If there are now 102 million fingerprint records, has every resident been digitally fingerprinted 12 times?? If there are 15 million facial records, has every resident in the country been imaged twice on average???

If all this is true, UAE should be commended not for the size of their gigantic database, but for a logistical and planning operation on a par with the holocaust.

I cite Godwin and as a German I wish to point out we only processed individuals at most one time.

Re:Population is only 8 million (2)

ericloewe (2129490) | about 2 years ago | (#41661493)

Don't you think it's a bit early for a holocaust comparison?

not even close (0)

Anonymous Coward | about 2 years ago | (#41661335)

Facebook has them beat by about 1 billion people.

USA must have more... (1)

idji (984038) | about 2 years ago | (#41661499)

Far more than 32 million foreigners enter the USA every year wiki [wikipedia.org] , and they take digital photos and fingerprints.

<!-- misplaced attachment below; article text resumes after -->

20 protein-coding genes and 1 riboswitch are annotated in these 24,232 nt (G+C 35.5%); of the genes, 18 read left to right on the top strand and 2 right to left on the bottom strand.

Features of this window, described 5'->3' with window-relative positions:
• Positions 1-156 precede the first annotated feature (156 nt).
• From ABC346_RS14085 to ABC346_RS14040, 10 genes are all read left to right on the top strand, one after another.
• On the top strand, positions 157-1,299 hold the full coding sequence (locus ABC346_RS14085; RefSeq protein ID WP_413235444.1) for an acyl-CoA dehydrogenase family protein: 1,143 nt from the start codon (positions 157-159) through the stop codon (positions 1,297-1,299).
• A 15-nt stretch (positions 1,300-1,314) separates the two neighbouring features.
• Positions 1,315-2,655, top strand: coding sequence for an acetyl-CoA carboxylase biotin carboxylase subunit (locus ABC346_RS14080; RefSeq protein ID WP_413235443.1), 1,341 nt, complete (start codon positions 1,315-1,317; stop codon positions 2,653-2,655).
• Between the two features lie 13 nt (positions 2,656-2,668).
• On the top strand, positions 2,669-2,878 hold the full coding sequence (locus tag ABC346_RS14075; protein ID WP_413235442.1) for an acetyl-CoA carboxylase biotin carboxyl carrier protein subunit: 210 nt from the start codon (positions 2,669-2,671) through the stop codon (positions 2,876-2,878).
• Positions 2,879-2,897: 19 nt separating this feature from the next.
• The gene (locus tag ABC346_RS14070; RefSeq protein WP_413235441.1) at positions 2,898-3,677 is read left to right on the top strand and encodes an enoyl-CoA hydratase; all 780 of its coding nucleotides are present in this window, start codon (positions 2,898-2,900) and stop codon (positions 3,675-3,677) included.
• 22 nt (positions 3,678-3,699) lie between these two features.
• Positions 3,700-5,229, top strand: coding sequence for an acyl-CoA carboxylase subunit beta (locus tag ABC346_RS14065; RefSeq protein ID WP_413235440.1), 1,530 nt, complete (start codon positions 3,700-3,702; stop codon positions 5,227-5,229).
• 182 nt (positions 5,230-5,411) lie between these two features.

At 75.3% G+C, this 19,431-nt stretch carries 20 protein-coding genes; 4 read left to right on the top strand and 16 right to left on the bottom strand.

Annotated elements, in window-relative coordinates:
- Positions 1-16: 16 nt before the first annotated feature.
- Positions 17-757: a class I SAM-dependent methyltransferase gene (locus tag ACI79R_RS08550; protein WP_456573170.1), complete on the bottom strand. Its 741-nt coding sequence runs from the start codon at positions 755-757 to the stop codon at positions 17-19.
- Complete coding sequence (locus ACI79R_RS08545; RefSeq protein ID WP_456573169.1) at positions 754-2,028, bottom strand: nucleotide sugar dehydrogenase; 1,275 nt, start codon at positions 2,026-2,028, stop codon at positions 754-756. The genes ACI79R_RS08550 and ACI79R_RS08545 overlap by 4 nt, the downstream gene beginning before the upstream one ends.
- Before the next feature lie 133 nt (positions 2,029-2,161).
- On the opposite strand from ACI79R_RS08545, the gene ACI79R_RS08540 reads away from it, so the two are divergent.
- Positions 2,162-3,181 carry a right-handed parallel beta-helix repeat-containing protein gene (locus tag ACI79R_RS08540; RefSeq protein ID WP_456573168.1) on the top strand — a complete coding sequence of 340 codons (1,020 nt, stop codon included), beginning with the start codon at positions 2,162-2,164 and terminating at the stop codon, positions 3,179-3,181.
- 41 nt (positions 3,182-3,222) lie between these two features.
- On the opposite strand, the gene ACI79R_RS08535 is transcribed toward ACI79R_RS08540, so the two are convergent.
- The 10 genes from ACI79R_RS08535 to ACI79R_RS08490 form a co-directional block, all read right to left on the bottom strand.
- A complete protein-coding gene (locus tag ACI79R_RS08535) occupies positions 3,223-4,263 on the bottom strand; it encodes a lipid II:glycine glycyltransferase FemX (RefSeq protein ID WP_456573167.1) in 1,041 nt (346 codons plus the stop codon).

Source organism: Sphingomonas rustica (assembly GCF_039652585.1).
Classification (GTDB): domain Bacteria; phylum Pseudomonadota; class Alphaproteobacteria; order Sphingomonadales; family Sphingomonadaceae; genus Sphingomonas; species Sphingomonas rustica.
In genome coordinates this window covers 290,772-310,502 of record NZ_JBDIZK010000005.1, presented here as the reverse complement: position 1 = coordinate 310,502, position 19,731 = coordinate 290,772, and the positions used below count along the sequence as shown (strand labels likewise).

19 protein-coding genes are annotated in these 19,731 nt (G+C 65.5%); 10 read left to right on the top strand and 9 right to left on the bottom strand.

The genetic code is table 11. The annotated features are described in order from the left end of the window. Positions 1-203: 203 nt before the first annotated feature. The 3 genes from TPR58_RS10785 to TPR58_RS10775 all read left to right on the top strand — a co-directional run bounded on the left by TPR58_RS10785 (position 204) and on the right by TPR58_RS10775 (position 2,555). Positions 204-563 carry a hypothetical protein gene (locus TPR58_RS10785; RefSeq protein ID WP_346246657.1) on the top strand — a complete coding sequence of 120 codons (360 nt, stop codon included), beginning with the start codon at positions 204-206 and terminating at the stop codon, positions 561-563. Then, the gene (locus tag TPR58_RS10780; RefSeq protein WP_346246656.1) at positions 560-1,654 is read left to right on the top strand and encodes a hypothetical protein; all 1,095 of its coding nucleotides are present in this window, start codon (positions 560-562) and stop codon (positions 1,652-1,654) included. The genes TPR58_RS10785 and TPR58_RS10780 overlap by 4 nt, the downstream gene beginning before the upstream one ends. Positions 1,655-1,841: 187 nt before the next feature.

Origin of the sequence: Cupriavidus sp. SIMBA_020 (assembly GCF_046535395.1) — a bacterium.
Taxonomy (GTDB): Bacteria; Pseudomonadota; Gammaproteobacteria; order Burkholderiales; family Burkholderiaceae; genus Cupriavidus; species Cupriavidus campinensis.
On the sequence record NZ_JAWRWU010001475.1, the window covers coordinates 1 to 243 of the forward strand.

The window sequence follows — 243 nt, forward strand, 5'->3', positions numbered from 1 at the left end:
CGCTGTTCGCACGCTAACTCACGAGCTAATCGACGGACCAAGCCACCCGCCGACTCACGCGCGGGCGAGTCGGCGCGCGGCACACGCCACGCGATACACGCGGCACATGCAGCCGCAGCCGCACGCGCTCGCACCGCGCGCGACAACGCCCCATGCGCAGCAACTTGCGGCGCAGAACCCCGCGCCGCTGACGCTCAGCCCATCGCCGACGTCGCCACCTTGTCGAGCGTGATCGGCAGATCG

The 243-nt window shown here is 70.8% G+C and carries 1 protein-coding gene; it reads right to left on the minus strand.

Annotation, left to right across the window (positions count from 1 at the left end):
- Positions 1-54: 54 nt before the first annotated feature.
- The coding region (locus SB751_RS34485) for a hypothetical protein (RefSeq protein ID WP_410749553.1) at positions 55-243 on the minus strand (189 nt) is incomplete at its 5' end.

Beauty is in the Eyescan of the Beholder (0)

Anonymous Coward | about 2 years ago | (#41661579)

Dr. Al Khouri said... the database will contribute to the security and advancement of society, as well as supporting personal identity... on the internet.

As if anyone with a Smarphone isn't already engaged in providing such information to private and governmental databases throughout Western societies. And it's not just the imediacy of your 'identity' that's the target. We're actively engaged in analyzing people's behavioral profiles, not solely as they relate to your trustworthiness as a business risk but as a 'stable' part of society.

I think it's time to update the definition of Civil Engineering.

Run Mr. Anderton, run!!

How to size a biometric DB, EUA not the largest! (1)

Anonymous Coward | about 2 years ago | (#41661791)